View details for DOI 10.1128/JB.01371-09
View details for Web of Science ID 000278806100016
View details for PubMedID 20435724
View details for PubMedCentralID PMC2897673
Spatial organization of the flow of genetic information in bacteria
2010; 466 (7302): 77–U90
Eukaryotic cells spatially organize mRNA processes such as translation and mRNA decay. Much less is clear in bacterial cells where the spatial distribution of mature mRNA remains ambiguous. Using a sensitive method based on quantitative fluorescence in situ hybridization, we show here that in Caulobacter crescentus and Escherichia coli, chromosomally expressed mRNAs largely display limited dispersion from their site of transcription during their lifetime. We estimate apparent diffusion coefficients at least two orders of magnitude lower than expected for freely diffusing mRNA, and provide evidence in C. crescentus that this mRNA localization restricts ribosomal mobility. Furthermore, C. crescentus RNase E appears associated with the DNA independently of its mRNA substrates. Collectively, our findings show that bacteria can spatially organize translation and, potentially, mRNA decay by using the chromosome layout as a template. This chromosome-centric organization has important implications for cellular physiology and for our understanding of gene expression in bacteria.
View details for DOI 10.1038/nature09152
View details for Web of Science ID 000279343800037
View details for PubMedID 20562858
View details for PubMedCentralID PMC2896451
Processivity of peptidoglycan synthesis provides a built-in mechanism for the robustness of straight-rod cell morphology
PROCEEDINGS OF THE NATIONAL ACADEMY OF SCIENCES OF THE UNITED STATES OF AMERICA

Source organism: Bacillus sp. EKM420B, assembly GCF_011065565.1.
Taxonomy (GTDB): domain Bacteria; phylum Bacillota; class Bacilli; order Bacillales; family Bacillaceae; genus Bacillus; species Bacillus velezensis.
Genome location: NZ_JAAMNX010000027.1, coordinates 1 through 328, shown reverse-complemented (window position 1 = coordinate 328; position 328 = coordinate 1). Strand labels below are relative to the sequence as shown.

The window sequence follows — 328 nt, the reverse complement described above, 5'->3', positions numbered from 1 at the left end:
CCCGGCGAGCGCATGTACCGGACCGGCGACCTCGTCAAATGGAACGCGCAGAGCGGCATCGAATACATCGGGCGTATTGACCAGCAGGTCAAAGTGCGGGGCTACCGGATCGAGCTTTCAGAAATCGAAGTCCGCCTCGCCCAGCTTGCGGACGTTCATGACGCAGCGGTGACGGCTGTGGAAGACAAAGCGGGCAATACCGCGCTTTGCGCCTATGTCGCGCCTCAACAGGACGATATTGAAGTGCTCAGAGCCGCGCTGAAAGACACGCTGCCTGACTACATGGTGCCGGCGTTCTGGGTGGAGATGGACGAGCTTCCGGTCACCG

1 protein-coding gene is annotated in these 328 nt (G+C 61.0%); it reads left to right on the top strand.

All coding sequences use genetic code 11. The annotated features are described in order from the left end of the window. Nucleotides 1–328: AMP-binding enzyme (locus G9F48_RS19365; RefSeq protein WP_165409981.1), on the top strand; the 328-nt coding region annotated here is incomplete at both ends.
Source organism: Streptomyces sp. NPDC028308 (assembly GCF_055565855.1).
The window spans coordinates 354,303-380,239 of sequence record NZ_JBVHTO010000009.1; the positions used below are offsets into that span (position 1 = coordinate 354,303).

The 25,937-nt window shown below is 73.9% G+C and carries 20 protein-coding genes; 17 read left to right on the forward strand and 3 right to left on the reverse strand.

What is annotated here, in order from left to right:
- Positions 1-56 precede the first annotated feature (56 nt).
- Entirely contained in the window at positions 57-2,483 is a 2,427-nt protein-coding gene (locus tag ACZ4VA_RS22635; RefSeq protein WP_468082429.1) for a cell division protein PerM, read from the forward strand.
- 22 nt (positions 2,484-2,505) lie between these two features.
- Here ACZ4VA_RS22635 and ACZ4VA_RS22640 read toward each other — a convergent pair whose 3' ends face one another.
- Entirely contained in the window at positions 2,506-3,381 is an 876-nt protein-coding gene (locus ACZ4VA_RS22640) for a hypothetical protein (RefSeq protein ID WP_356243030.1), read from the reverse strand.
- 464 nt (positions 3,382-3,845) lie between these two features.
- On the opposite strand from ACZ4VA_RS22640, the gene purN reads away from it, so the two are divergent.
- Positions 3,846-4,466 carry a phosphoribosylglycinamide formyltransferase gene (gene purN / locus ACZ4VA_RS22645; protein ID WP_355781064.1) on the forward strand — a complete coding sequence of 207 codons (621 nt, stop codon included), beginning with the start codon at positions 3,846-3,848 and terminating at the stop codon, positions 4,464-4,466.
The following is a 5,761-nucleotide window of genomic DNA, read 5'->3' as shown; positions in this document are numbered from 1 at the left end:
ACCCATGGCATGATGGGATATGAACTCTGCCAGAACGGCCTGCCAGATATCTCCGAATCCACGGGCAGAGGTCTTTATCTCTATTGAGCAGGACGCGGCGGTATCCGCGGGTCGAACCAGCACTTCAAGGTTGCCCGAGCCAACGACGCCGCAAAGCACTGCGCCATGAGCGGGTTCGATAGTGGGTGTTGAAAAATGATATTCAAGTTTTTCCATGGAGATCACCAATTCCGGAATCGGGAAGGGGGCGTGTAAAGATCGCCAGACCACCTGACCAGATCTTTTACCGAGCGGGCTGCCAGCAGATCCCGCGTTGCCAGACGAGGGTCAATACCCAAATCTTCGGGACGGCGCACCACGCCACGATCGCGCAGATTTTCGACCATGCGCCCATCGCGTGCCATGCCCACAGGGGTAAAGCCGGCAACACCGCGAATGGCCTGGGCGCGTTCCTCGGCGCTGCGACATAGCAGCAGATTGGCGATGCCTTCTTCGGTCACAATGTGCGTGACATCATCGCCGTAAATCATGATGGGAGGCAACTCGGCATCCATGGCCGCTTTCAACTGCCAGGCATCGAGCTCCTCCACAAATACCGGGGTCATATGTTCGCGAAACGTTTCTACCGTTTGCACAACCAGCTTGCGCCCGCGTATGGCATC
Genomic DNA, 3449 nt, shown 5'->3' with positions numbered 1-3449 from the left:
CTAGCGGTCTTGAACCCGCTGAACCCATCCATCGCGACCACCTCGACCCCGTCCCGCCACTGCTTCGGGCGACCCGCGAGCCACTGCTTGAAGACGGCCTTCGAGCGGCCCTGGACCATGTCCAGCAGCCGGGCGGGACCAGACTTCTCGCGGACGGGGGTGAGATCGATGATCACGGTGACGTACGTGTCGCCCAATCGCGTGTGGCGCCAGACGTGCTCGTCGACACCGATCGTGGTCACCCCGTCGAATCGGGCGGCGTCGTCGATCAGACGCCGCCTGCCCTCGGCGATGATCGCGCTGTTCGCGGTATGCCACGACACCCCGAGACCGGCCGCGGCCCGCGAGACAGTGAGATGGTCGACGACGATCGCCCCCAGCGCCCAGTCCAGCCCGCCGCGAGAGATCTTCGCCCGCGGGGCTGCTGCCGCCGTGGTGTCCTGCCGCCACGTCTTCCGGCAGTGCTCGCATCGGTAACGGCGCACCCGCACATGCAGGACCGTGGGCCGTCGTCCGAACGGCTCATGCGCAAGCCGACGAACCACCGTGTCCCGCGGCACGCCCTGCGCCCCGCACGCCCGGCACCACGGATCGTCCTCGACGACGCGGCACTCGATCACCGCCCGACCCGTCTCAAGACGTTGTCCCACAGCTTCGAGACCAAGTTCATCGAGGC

2010; 107 (22): 10086–91
The propagation of cell shape across generations is remarkably robust in most bacteria. Even when deformations are acquired, growing cells progressively recover their original shape once the deforming factors are eliminated. For instance, straight-rod-shaped bacteria grow curved when confined to circular microchambers, but straighten in a growth-dependent fashion when released. Bacterial cell shape is maintained by the peptidoglycan (PG) cell wall, a giant macromolecule of glycan strands that are synthesized by processive enzymes and cross-linked by peptide chains. Changes in cell geometry require modifying the PG and therefore depend directly on the molecular-scale properties of PG structure and synthesis. Using a mathematical model we quantify the straightening of curved Caulobacter crescentus cells after disruption of the cell-curving crescentin structure. We observe that cells straighten at a rate that is about half (57%) the cell growth rate. Next we show that in the absence of other effects there exists a mathematical relationship between the rate of cell straightening and the processivity of PG synthesis-the number of subunits incorporated before termination of synthesis. From the measured rate of cell straightening this relationship predicts processivity values that are in good agreement with our estimates from published data. Finally, we consider the possible role of three other mechanisms in cell straightening. We conclude that regardless of the involvement of other factors, intrinsic properties of PG processivity provide a robust mechanism for cell straightening that is hardwired to the cell wall synthesis machinery.
View details for DOI 10.1073/pnas.1000737107
View details for Web of Science ID 000278246000034
View details for PubMedID 20479277
View details for PubMedCentralID PMC2890421
MreB Drives De Novo Rod Morphogenesis in Caulobacter crescentus via Remodeling of the Cell Wall
JOURNAL OF BACTERIOLOGY
2010; 192 (6): 1671–84